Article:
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The Rock-itt : September 2009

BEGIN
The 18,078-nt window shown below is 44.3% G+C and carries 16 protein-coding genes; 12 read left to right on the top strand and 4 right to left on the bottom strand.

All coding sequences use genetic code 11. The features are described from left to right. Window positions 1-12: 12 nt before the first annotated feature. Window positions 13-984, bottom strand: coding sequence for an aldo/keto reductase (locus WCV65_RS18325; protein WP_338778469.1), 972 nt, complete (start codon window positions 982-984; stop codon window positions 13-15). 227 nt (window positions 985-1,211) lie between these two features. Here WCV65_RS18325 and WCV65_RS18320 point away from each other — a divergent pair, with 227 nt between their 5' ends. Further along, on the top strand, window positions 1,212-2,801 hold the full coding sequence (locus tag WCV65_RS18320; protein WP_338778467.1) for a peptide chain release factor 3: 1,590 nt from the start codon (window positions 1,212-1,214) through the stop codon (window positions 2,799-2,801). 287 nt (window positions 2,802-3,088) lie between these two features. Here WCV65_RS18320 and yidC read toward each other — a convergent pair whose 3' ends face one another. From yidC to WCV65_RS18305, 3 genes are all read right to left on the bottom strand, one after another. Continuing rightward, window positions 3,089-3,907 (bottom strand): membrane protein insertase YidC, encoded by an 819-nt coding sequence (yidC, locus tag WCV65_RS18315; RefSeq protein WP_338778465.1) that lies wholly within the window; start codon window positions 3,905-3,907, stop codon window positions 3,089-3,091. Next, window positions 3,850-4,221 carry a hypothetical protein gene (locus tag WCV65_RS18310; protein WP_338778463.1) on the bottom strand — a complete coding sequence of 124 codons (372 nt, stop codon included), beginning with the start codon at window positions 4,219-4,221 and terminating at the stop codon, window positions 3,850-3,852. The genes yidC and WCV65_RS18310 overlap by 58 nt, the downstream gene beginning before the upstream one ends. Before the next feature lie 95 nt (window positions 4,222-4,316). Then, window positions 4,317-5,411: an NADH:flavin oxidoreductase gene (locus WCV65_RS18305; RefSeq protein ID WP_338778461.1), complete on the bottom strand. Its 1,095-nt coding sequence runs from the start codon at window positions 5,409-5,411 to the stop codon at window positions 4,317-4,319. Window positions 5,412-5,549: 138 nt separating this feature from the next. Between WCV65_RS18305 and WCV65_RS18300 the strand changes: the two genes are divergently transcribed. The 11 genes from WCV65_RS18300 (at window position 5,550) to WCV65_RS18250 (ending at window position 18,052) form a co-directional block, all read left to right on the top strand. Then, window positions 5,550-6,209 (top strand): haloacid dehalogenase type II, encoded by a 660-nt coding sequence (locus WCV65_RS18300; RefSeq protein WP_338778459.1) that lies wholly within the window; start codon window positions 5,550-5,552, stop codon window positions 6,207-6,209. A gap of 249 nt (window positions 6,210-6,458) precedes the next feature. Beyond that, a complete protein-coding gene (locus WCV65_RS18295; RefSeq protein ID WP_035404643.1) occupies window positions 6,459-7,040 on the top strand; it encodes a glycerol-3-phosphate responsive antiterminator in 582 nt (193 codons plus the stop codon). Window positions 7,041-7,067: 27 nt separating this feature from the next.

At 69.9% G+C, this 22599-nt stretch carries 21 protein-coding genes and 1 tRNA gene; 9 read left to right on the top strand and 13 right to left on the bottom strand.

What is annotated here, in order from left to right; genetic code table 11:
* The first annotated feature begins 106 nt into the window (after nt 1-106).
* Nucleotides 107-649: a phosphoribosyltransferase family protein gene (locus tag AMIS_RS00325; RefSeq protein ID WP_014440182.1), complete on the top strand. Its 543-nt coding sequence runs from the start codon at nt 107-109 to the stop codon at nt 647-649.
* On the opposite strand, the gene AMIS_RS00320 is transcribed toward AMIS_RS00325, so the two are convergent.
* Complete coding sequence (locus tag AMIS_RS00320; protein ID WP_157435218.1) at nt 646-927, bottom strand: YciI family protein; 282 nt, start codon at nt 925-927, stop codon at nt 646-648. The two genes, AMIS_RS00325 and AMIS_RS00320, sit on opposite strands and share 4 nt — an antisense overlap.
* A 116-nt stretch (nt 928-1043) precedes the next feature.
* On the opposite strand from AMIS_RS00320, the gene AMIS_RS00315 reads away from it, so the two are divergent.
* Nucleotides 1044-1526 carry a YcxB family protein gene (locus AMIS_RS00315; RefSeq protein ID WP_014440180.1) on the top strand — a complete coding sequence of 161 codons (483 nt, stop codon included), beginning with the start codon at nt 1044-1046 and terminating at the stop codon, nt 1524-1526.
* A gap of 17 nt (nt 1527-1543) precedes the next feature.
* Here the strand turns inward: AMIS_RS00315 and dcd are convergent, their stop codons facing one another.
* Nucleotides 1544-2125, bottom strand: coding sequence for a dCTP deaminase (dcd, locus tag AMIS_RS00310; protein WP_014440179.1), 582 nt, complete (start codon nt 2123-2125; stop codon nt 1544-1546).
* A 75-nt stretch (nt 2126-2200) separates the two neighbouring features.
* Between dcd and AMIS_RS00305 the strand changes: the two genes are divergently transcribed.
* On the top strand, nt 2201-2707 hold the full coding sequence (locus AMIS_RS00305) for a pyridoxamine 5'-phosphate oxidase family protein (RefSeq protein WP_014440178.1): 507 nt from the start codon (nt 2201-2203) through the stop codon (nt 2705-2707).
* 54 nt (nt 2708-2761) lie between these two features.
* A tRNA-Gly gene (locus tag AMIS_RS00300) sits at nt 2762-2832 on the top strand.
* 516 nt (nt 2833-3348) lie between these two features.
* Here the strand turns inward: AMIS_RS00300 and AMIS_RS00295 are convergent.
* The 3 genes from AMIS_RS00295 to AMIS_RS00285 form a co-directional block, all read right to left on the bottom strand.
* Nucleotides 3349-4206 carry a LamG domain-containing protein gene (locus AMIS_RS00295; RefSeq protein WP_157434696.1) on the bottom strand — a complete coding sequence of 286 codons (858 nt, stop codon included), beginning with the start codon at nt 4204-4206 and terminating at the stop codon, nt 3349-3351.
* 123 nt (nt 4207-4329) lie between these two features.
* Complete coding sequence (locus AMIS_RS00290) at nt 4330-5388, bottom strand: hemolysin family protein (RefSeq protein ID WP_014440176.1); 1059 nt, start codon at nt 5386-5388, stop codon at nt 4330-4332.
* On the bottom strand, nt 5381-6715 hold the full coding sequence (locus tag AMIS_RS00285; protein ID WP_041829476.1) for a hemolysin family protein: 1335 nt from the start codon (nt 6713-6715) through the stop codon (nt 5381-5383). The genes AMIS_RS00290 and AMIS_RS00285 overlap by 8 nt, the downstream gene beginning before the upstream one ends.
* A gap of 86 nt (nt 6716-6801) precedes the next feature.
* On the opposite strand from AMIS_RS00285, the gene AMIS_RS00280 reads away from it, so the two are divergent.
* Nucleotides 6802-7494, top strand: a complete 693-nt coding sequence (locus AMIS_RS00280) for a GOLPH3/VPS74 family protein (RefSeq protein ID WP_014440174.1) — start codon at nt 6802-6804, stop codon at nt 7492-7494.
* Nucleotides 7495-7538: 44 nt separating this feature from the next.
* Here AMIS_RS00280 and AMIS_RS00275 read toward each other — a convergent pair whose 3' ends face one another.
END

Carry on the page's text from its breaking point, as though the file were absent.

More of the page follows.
David DeWitt told me later: "I looked about me and felt we had all come to a marvellous party; each of us laughed and smiled and felt content; our hearts were warmed by every meeting, every glance and word between ourselves, every sight in front of our eyes... in the background you could hear Flynn's voice somewhere, Korngold's music... echoing in the air where Errol lived and breathed in life... Jack and Louise took care of everybody else first before themselves, perfect hosts. We all knew this was a one-of-a-kind moment, and we didn't want it to end... we were the happiest cats in the kingdom, down by the river Dee... each of us a happy Cheshire cat... I know I was!" There was much more of course. And there are other tales to tell: the wild rides and the malfunctioning GPS; the Pakistani liquor salesman who insisted I bag my booze ("Da law! Da law!" He cried, "You no break da law!"); the gap toothed Marilyn on Hollywood Boulevard; my encounter with two rather likeable Scientologists who learned from me first hand that L. Ron Hubbard was a brilliant pulp writer long before he created Scientology; getting lost in South Central without a gun; Catalina Island bikini bimbos; and bellowing at two horrified young tourists in the hotel hallway long after midnight "My next book is an action-packed western!" (Yes, I was intoxicated). The following evening we enjoyed one last hurrah with Robert Florczak who had Karl, Jack and myself enthralled by some impressive rare photographs, including a still from Desperate Journey signed by Ronald Reagan. The four days had passed too quickly. I had a day left, well spent with relatives, and then back to Chicago on Tuesday. It was over, but we had done right by the old sport after all. A number of guests mentioned the positive influence one of Flynn's films had on their lives. Flynn's wild and ultimately tragic life continues to captivate us, but he has been unfairly maligned by two hack writers and Jack Marino isn't happy about that at all. One of them, an ugly little man in England, is in Jack's words "The best pro-abortion argument I've ever seen!" And while these two hacks have been publicly criticized for their lack of historical accuracy (and fraudulent claims) Jack is coordinating efforts with several researchers and writers to produce ongoing factual analysis of Flynn's life and career. I don't know where all of this will lead, but I do know this -- Jack Marino is a force to be reckoned with. There is something intrinsically sad about a party's end. But we came away from this one grateful to Jack and his wife for having masterminded a heartfelt celebration. Flynn was represented by the best and I suspect the old boy's spirit enjoyed it as much as we did. But then it was over, and not even the bright California sun could dispel my melancholy. Or maybe I just had a hangover. On Tuesday afternoon I was standing outside of the hotel waiting for my wife when I heard a familiar sound. Over the sea, hearty and free, Troubles will soon be over.... Where had I heard that old sea shanty before? A tall figure was approaching me with his back to the sun. I squinted into the golden afternoon light and discerned a tri- cornered hat, a broad shouldered figure in a long coat, tall boots and a belt buckle that gleamed like gold. A pirate in Burbank? Robert Louis Stevenson and Raphael Sabatini and a dozen other writers had created just such a character. As he approached I stifled a laugh for surely this was one of Jack Marino's actor pals come to play a prank on me. It was just like Jack to pull a stunt like this. They probably paid this poor sod fifty bucks and dressed him in discarded costumes from the Republic Pictures cellar. I decided to go along with it. "Well, you old cutthroat!" I said bravely. "What brings you to Burbank!" He squinted at me, this black bearded corsair, and before me shimmered a composite of Robert Newton and Cornel Wilde and Ty Power and Basil Rathbone and Laird Cregar and that amazing Tasmanian his ownself staring at me from out of the past. His eyes gleamed and he flashed a row of teeth white as ivory. He smelled of the sea's salt spray and rum. "Captain's orders." He said. He pulled a slip of paper from a deep pocket and handed it to me. I marvelled at his accent. Not quite English and not quite Australian, but something from those long stretches of sea between the two. I unfolded the slip of paper and read the words written in black ink: Pirate Party on Catalina Island. Part Two. And after that was written the secret date. When I looked up he was half a block away and fading into the sunlight, and he was singing again. Or had I imagined him? No matter. Captain's orders. Break out those sails and watch them fill with the wind that's carrying us to Catalina. The eternal place where all things came and passed, and yet abide forever and would never change. Down to the sea again, to the lonely sea and sky. All I ask is a tall ship and a star to steer her by. I shrugged. Why not? Time flies when you're having rum. For Errol, with gratitdue Thomas McNulty, June, 2009